Police violated people's right to protest during Quebec G7, report suggests
'The protests took place amid a climate of fear and intimidation,' says rights group
The police presence in Quebec City and at La Malbaie during the G7 leaders meeting in June is once again being denounced by human rights groups for being excessive and intimidating.
A report released Wednesday by Amnesty International and the Quebec nonprofit Ligue des droits et libertés found there was a disproportionate number of police officers compared to protesters in the city during the summit, which was held in the Charlevoix region.
The Ligue said the number of officers and level to which they were armed hindered people's ability to protest.
"The protests took place amid a climate of fear and intimidation and that climate prevailed during the whole summit," Nicole Fillion, a spokesperson for the Ligue, told Radio-Canada.
Fillion and Geneviève Paul, who heads Amnesty International's French-language division, presented the report at a joint news conference in Montreal Wednesday.
They said the intimidation by police during the summit follows a worldwide trend of attempting to dissuade protests from happening during meetings held by state officials.
"Political and police authorities completely flouted their obligation to protect and encourage the exercise of civil liberties, including the right to protest, during the G7," Fillion said.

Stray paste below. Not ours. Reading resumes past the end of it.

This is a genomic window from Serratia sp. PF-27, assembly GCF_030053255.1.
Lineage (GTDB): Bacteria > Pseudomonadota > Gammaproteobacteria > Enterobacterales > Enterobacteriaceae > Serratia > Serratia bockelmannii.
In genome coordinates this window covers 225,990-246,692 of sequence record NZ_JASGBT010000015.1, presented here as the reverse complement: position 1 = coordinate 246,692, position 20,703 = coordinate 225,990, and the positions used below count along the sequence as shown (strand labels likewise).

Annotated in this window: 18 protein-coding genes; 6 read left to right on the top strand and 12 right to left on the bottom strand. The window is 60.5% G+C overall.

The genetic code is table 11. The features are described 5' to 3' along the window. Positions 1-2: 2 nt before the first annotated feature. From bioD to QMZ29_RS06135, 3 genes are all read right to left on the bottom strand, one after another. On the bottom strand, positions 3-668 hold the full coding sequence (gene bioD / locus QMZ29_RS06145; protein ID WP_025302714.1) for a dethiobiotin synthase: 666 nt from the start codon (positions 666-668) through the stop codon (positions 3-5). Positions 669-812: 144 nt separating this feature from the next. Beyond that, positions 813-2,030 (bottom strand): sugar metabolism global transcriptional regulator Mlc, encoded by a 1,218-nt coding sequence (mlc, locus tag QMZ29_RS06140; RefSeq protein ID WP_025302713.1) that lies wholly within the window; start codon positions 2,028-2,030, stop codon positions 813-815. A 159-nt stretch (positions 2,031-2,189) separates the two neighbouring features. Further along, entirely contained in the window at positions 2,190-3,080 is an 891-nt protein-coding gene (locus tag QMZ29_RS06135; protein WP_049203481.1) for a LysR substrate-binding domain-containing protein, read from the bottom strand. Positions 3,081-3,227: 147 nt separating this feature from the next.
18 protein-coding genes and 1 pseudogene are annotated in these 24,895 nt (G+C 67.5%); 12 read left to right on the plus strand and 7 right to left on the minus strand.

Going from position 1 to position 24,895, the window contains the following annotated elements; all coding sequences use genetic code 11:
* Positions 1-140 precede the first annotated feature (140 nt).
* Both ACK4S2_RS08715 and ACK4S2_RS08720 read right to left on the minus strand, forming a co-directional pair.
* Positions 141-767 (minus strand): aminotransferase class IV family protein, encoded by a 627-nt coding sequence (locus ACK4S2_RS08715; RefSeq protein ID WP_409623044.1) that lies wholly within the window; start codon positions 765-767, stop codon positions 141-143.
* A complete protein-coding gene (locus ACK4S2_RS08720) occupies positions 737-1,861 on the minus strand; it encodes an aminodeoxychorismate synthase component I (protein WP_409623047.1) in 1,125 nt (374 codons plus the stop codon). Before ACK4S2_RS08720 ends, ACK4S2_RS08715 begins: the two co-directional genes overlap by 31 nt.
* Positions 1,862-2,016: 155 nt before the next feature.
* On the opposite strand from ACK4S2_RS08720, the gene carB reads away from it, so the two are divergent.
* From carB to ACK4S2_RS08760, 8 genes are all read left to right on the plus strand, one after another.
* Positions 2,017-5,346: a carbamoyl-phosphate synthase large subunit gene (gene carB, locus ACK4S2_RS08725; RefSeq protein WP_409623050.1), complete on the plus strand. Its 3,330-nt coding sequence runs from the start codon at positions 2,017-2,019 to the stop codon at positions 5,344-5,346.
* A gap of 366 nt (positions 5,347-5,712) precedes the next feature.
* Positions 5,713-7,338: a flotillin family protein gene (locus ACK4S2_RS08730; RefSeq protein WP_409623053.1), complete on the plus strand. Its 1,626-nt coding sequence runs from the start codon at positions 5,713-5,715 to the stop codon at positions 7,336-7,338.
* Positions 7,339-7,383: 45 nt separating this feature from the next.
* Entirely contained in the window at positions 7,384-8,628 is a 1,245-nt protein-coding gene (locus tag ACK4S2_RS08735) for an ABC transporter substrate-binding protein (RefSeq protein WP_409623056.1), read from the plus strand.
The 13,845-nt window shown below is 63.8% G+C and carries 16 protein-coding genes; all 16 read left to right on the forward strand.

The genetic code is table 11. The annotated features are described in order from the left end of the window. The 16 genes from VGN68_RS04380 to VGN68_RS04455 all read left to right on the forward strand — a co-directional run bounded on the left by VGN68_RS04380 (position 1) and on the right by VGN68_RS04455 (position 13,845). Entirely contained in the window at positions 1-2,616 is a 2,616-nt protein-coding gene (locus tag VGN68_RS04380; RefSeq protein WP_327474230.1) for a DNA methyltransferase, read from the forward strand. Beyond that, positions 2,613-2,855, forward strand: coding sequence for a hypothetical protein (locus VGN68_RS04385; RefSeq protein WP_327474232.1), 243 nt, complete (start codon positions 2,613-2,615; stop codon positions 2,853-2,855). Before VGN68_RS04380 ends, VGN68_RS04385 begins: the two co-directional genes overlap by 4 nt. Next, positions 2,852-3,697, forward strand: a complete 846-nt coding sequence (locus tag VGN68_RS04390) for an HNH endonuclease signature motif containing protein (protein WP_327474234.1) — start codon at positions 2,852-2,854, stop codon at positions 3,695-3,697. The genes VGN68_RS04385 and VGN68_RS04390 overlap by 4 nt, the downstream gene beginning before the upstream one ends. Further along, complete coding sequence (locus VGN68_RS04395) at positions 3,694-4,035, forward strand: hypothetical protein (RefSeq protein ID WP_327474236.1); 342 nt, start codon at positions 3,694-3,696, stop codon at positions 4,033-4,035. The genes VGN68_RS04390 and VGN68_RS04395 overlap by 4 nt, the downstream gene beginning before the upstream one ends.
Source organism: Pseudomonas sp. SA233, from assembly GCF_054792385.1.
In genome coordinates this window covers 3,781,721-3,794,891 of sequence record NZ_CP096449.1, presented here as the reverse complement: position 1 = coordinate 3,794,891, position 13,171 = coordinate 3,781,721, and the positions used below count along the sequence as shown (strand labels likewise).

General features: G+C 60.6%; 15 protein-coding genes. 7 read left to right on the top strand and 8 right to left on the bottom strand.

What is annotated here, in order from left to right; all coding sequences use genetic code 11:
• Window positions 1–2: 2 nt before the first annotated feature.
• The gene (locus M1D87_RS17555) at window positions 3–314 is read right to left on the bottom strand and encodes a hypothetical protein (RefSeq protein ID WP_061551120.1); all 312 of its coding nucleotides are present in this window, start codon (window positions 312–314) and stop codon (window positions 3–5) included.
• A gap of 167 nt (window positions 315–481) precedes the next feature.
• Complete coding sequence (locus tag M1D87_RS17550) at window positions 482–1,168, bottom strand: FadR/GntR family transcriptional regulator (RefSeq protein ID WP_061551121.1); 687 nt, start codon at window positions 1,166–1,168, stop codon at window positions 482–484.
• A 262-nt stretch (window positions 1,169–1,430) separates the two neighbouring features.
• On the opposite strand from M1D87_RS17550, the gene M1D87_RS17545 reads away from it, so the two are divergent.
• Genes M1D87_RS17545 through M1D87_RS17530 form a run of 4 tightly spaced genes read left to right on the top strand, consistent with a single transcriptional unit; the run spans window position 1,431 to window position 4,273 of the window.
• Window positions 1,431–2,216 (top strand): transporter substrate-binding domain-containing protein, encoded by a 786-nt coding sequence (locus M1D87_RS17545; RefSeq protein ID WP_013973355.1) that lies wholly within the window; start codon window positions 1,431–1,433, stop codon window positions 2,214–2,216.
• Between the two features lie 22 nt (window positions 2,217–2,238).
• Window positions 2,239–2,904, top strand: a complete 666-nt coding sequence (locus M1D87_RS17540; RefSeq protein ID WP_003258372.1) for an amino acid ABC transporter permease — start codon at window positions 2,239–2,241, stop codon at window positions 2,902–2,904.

The two organizations have requested meetings with Martin Coiteux, provincial public security minister, and want police to follow a series of measures to increase transparency.
The report follows one released last month by a group of independent observers, which said the excessive presence of police could have had a chilling effect on freedom of expression and peaceful assembly.
Wednesday's report was drafted with the accounts of about 40 observers commissioned by Amnesty International as well as from witnesses and protesters who were in Quebec City and La Malbaie during the summit.
There were about two to three times more police officers on the ground in Quebec City compared to the number of protesters at any given time, said Paul.
Demonstrators outnumbered about ten to one by both journalists and police. <a href="https://t.co/4dBfj1AkUN">pic.twitter.com/4dBfj1AkUN</a>—@CBC_Hayward
The extent of the police presence did not decrease after the first day of protests, Paul said, when it became clear the anti-G7 demonstrations would be small and tame. Less than 200 people protested on the first day.
"Peaceful protesters faced a police presence that was completely excessive and disproportionate," she said.
Police kettled groups of protesters at least three times, she added, a tactic she called abusive and uncalled for, given the demonstrators' lack of violence.
Officers also pointed cameras toward the protesters, and conducted searches and asked for identification as protesters exited demonstration areas, Paul said.
Those actions could have a chilling effect on people's desire to protest in the future out of fear of being targeted for having been present during the summit demonstrations.
Arrested protesters held up to 60 hours
The report also denounces the conditions faced by the 10 protesters who were arrested during the summer.
It claims they were denied access to a telephone while in custody, violating their right to access a lawyer. They were detained for the duration of the summit.
Some were held for up to 60 hours, which the report says is a disproportionate amount of time for the charges they faced of participating in an illegal protest.
The report also takes issue with the fact the protest was only deemed illegal because no itinerary was provided beforehand.
CBC reached out to all three levels of police present — Quebec City police, Quebec provincial police and the RCMP — but none were immediately able to provide comment.
Quebec City police said it would be reviewing the report.